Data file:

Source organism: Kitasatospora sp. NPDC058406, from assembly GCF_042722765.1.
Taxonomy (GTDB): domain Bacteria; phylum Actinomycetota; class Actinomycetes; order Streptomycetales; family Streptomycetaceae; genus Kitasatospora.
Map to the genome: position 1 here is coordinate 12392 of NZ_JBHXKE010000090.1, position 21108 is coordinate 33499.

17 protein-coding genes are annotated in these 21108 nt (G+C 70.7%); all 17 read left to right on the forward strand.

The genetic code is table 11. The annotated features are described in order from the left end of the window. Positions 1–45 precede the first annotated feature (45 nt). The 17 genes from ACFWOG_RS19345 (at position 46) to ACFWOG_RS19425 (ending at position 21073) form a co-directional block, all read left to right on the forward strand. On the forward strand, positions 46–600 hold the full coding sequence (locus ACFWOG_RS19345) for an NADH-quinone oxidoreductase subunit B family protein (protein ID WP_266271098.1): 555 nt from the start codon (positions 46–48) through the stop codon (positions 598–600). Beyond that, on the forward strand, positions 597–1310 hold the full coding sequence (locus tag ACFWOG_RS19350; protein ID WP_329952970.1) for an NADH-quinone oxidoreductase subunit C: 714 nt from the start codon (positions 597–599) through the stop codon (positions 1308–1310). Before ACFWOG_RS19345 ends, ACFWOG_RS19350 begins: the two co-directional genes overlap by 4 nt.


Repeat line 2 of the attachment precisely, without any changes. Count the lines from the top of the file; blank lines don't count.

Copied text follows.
Taxonomy (GTDB): domain Bacteria; phylum Actinomycetota; class Actinomycetes; order Streptomycetales; family Streptomycetaceae; genus Kitasatospora.